Michael Schreck Back in Boston as New Zmags CEO; Digital Publishing Firm Shifts to Commerce
Here in Boston, we fret about losing tech talent and leadership to the West Coast. So today, let’s celebrate the return of one of our own.
Michael Schreck has joined Boston-based digital publishing firm Zmags as its new CEO, as of earlier this month. Schreck, a prominent investor and entrepreneur, has spent the past eight years in the cultural wasteland of Orange County, CA, as CEO and managing director of Equity Pacific Group, a private equity shop. Before that, he made his name in Boston as a co-founder of a number of startups including m-Qube and Upromise, and a co-founder and general partner at venture firm General Catalyst Partners. He originally came to town in the early 1990s to work at Monitor Group and then attended Harvard Business School; now he’s moving back.
These things come full circle. Ten years ago, Schreck was helping recruit big-name CEOs to run companies. Now he is the big-name CEO.
But why Zmags? My colleague Wade wrote about the company back in 2009, when it was best known for its platform for publishing digital magazines (hence its name). Over the years, Zmags also has been focused on digital marketing—helping brands design and develop interactive catalogs for the Web and mobile devices. The firm started in Denmark in 2006 and moved its headquarters to Boston in 2008. This month, Schreck succeeds former CEO Jens Karstoft, a co-founder who is staying on as vice president of strategic innovation.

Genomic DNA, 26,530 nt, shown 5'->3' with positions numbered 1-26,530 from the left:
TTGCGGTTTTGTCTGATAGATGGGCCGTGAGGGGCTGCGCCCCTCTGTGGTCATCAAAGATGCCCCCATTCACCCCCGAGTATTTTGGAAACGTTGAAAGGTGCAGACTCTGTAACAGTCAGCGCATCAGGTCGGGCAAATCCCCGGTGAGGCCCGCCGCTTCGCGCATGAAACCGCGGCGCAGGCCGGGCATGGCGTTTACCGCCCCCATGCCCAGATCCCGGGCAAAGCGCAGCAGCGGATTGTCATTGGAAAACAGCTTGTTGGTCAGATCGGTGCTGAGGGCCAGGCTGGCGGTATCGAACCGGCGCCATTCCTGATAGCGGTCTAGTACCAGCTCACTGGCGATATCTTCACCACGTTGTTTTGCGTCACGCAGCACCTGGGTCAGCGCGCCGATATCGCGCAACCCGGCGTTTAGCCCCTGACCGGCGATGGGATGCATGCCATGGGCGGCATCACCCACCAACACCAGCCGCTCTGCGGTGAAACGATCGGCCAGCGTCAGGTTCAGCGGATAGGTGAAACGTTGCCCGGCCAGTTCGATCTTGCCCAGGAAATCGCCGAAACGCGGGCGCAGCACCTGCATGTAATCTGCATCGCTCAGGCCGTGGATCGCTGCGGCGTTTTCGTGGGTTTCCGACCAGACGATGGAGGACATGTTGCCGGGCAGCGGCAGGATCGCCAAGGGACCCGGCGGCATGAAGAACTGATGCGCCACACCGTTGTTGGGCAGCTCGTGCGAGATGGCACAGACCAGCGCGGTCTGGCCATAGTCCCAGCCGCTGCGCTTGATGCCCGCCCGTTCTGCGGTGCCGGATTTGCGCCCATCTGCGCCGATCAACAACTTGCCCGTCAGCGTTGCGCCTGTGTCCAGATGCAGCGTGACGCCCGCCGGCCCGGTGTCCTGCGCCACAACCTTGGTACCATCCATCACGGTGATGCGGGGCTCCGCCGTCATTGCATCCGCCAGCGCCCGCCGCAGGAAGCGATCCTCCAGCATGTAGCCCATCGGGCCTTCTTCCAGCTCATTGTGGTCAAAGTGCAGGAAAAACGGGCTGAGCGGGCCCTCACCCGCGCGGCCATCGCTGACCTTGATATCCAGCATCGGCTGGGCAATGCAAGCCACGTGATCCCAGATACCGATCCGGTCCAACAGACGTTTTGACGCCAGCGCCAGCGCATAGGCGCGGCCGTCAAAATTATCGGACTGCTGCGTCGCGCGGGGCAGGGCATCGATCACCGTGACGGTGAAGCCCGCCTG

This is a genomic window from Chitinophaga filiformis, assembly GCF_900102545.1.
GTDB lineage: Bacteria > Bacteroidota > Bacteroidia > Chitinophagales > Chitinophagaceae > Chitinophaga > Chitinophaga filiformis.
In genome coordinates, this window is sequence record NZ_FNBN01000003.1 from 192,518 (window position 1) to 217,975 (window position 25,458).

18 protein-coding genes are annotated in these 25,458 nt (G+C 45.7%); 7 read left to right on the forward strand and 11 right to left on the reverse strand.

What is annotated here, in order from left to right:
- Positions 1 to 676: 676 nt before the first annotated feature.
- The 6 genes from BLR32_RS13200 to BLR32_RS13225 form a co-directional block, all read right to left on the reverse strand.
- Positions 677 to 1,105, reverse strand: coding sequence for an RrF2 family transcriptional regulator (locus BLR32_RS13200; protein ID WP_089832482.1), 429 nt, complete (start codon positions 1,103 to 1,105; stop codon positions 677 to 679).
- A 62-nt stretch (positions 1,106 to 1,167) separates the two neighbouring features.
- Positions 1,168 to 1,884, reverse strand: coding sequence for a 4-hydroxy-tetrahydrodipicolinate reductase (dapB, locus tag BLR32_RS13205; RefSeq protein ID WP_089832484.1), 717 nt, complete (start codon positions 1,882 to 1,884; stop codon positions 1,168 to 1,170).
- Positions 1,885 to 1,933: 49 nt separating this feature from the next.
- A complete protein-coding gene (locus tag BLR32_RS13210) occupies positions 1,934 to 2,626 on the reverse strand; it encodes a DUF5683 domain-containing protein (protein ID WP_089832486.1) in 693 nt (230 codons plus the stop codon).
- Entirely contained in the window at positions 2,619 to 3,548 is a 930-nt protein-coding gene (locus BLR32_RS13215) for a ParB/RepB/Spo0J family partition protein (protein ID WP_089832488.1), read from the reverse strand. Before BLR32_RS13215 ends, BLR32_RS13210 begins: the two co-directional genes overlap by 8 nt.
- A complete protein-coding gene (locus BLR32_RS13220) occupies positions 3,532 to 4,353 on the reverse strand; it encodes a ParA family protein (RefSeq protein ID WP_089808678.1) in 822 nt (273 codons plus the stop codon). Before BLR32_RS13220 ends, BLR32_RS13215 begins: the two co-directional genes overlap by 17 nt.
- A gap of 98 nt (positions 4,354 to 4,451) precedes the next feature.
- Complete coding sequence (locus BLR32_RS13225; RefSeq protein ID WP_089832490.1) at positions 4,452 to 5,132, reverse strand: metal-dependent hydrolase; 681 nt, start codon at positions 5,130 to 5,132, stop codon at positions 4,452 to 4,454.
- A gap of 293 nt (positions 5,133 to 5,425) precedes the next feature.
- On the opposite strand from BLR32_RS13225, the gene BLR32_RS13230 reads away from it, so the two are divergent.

Zmags is also rolling out a new digital merchandising and e-commerce service today, called CommercePro. The basic idea is to help brands optimize their catalogs, marketing materials, and shopping analytics across iPad, iPhone, Android devices, Web browsers, and other channels. A key feature: the new software lets consumers make purchases directly from within a Zmags catalog or magazine (on a Facebook fan page, say), and also helps brands keep track of what’s working and what’s not.
“You can imagine it, architect it, test it, and get the data back,” Schreck says.
It sounds like an intriguing opportunity for Schreck (see left), who has some deep perspective on digital and mobile marketing. In the early 2000s, he helped start m-Qube, which grew out of a previous startup called Proteus Mobile. Back then, Schreck says, the question was, “Is texting going to be big in the U.S.?” Major wireless carriers thought no—that consumers would leap-frog to an enhanced messaging system—but m-Qube stuck with its plan, keeping mobile-marketing content simple and short via SMS. But marketing via text messages severely limited what brands and marketers could do on mobile devices.
What’s changed in the interim? In a word, the iPad/iPhone. Schreck calls it “the great leveler—nobody could imagine that device [iPhone] until it appeared in our palm.” Schreck’s epiphany for his new job came to him during a boardroom meeting with a bunch of public-company CEOs. Apparently it’s a faux pas to have your laptop open during such meetings. But “we all had our iPads out,” he says. “It was weird, I’ve never seen anything like it.” There were different age groups represented in the room, from junior to senior execs, he says. “It was everybody. You could have an iPad there, it was this sort of information appliance. You couldn’t have a laptop. I thought, ‘This is amazing.’”
Indeed, according to Jeff Glass of Bain Capital Ventures, who worked with Schreck … Next Page »
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